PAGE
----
We've sent the best people in the world over here from a lot of different countries, including ours, to liberate this country and to help them get started and to create an environment that's hospitable for them, to take a hold of their lives and move this country down the path towards democracy that's respectful of the various ethnic groups here and that's at peace with its neighbors.  And that's all another country can do.  We're not here to occupy this country, we're not here for their oil, as some people run around mouthing inanities.  We're here to see that they have an opportunity to do it and it's up to them to do it and that's what our task is.  Question?


            Q:  Sir, how do we win the war in the media?  It seems like that is the place where we're getting beat up more than anybody else?  I've been here - this is my third tour over here and we've done some amazing things.  And it seems like the enemy's Web sites and everything else, they're all over the media and they love it.  But the thing is everything we did good, no matter if it's helping a little kid or building a new school, the public affairs sends out the message, but the media doesn't pick up on it.  How doe we win the propaganda war? 


            SEC. RUMSFELD:  That does not sound like a question that was planted by the press.  [Laughter]  That happens sometimes.  [Laughter] It's one of the hardest things we do in our country.  We have freedom of the press.  We believe in that.  We believe that democracy can take that massive misinformation and differing of views and that free people can synthesize all that and find their way to write decisions.  Out here it's particularly tough.  Everything we do here is harder because of television stations like Al Jazeera and Al Arabiyah and the constant negative approach.  You don't hear about the schools are open and the hospitals are open and the clinics are open and the fact that the stock market's open and the Iraqi currency is steady and the fact that there have been something like 140,000 refugees coming from other countries back into this country.  They're voting with their feet because they believe this is a country of the future.  You don't read about that.  You read about every single negative thing that anyone can find to report. 


            I was talking to a group of congressmen and senators the other day and there were a couple of them who had negative things to say and they were in the press in five minutes.  There were 15 or 20 that had positive things to say about what's going on in Iraq and they couldn't get on television.  Television just said we're not interested, that's just -- sorry.  So, it is - I guess what's news has to be bad news to get on the press and the truth is, however, it gets through eventually.  There are people in the United States who understand what's really going on over here.  They do understand that thousands of acts of kindness and compassion and support that are taking place all across this country.  They do understand that large portions of this country are relatively peaceful.  And something like 14 out of 18 of the provinces had incidents of down around five a day, as opposed to the ones in certain places like Baghdad that are considerably higher.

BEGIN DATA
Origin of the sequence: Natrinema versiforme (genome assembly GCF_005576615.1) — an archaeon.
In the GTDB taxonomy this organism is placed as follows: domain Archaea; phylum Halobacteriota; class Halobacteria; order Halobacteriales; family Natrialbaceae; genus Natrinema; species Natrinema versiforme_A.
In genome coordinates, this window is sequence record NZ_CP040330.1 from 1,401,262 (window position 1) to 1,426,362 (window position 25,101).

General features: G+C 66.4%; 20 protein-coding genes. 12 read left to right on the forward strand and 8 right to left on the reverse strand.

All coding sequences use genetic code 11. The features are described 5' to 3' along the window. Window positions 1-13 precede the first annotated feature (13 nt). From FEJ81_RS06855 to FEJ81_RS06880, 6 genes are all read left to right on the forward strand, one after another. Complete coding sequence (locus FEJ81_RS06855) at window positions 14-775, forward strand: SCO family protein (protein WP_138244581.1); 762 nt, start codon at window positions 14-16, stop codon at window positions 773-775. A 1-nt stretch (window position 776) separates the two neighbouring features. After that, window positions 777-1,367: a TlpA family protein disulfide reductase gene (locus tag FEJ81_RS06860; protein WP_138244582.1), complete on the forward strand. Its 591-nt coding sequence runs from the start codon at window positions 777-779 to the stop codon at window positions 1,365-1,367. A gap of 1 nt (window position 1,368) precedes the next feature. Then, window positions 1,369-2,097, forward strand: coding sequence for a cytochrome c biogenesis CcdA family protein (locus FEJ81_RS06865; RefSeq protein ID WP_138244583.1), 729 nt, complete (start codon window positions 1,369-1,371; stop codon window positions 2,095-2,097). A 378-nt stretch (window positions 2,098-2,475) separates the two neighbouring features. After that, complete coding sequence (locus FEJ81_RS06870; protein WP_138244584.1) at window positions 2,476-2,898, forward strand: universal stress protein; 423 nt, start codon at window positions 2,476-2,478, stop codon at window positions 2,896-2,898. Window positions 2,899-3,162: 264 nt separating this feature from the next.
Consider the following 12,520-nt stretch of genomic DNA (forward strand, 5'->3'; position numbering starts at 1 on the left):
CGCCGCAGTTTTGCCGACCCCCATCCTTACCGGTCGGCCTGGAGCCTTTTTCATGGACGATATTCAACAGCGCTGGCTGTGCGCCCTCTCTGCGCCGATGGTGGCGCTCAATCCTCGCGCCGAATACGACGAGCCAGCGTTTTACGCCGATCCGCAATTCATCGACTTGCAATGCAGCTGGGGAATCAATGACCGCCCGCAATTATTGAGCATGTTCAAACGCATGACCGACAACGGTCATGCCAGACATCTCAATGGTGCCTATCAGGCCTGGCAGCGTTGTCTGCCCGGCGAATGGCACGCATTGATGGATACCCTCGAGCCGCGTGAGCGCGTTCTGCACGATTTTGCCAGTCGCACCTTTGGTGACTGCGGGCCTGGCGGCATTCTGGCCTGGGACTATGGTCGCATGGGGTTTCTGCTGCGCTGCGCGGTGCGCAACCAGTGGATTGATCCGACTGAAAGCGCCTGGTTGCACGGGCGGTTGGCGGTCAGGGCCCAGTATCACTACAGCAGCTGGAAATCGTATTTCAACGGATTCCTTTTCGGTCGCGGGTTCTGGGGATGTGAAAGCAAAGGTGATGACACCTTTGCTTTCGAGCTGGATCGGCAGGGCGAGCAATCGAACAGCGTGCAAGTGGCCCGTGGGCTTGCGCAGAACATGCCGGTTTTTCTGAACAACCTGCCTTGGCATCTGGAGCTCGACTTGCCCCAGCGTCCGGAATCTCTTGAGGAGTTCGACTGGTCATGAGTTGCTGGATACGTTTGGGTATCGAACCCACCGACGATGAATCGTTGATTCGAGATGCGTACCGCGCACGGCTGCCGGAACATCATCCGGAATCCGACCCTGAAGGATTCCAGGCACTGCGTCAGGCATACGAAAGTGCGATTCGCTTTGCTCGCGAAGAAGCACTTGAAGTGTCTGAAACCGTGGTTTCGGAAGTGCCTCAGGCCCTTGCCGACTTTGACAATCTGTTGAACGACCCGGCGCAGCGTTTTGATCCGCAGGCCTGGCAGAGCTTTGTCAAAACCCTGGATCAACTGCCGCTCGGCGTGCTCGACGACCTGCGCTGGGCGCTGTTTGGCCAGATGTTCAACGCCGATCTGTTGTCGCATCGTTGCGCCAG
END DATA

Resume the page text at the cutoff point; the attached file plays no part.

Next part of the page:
And the Internet is helping.  More and more people are seeing things that are taking the conventional wisdom and critiquing it and arguing it and debating it and that's a good thing.  So we are a great country and we can benefit from having a free press.  And from time to time, people will be concerned about it, but in the last analysis look at where we've come as a country because we have had a free press.  I mean, I've got a great deal of confidence in the center of gravity of the American people. 


            What hurts most is in the region where the neighboring countries whose help we need are constantly being barraged with truly vicious inaccuracies about what's taking place in this country.  And it's conscious, it's consistent, it's persistent and it makes everything we try to do in neighboring countries where we're looking for support, vastly more difficult.  And we, as a country, don't do that.  We don't go out and hire journalists and propagandize and lie and put people on payroll so that they'll say what you want.  We just don't do that and they do and that's happening.  And Al Jazeera is right there at the top. 


            GEN. HAM:  Maybe we can take one more question and then get a chance for some photos.


            Q:  Sir, I just have a comment if that's OK.  As an officer who's likely going to come under that stop-loss during his time here, I just want to say that there are people who understand the importance of keeping the integrity of the unit and the stabilization of units is also a very good thing and I wanted to thank you for that... 


            SEC. RUMSFELD:  Well, thank you. 


            Q:  ... and that some soldiers do understand that, you know, sacrifice comes with us all. 


            SEC. RUMSFELD:  Well, God bless you for saying that.  As I say, it is no fun for anybody to have to make that decision that they want to extend somebody beyond when they had every reason to expect they wouldn't be extended or to have to impose a stop-loss to maintain unit integrity for the benefit of everyone in the unit and the effectiveness of our force.  But we do have to do it from time to time and I thank you for speaking up and for saying that a great deal.  God bless you.  All right, thank you, folks.  [Applause]